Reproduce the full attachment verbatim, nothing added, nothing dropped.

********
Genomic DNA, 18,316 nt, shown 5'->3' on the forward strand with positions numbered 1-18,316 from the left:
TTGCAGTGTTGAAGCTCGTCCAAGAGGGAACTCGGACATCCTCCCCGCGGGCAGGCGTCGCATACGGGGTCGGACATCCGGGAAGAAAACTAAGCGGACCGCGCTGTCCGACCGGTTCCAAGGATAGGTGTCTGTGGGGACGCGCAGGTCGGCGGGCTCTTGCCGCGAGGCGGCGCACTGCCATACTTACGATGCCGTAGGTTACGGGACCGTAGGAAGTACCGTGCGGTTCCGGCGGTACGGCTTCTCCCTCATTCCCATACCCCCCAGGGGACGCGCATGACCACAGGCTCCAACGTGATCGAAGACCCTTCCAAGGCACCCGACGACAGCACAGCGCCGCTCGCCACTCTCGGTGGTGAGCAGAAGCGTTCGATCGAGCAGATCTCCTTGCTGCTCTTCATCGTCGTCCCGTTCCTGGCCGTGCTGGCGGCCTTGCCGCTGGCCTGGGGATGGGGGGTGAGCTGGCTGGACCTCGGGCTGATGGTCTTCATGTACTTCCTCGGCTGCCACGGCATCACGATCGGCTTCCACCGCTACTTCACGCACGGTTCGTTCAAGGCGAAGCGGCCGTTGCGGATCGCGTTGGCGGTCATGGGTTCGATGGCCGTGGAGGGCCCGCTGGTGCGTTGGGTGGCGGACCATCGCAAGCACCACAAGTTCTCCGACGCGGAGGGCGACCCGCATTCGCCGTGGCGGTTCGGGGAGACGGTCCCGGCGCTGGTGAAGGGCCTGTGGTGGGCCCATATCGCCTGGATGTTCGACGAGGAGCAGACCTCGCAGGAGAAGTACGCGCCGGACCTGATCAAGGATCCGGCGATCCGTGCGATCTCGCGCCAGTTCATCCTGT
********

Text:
Genomic DNA, 18,316 nt, shown 5'->3' on the forward strand with positions numbered 1-18,316 from the left:
TTGCAGTGTTGAAGCTCGTCCAAGAGGGAACTCGGACATCCTCCCCGCGGGCAGGCGTCGCATACGGGGTCGGACATCCGGGAAGAAAACTAAGCGGACCGCGCTGTCCGACCGGTTCCAAGGATAGGTGTCTGTGGGGACGCGCAGGTCGGCGGGCTCTTGCCGCGAGGCGGCGCACTGCCATACTTACGATGCCGTAGGTTACGGGACCGTAGGAAGTACCGTGCGGTTCCGGCGGTACGGCTTCTCCCTCATTCCCATACCCCCCAGGGGACGCGCATGACCACAGGCTCCAACGTGATCGAAGACCCTTCCAAGGCACCCGACGACAGCACAGCGCCGCTCGCCACTCTCGGTGGTGAGCAGAAGCGTTCGATCGAGCAGATCTCCTTGCTGCTCTTCATCGTCGTCCCGTTCCTGGCCGTGCTGGCGGCCTTGCCGCTGGCCTGGGGATGGGGGGTGAGCTGGCTGGACCTCGGGCTGATGGTCTTCATGTACTTCCTCGGCTGCCACGGCATCACGATCGGCTTCCACCGCTACTTCACGCACGGTTCGTTCAAGGCGAAGCGGCCGTTGCGGATCGCGTTGGCGGTCATGGGTTCGATGGCCGTGGAGGGCCCGCTGGTGCGTTGGGTGGCGGACCATCGCAAGCACCACAAGTTCTCCGACGCGGAGGGCGACCCGCATTCGCCGTGGCGGTTCGGGGAGACGGTCCCGGCGCTGGTGAAGGGCCTGTGGTGGGCCCATATCGCCTGGATGTTCGACGAGGAGCAGACCTCGCAGGAGAAGTACGCGCCGGACCTGATCAAGGATCCGGCGATCCGTGCGATCTCGCGCCAGTTCATCCTGT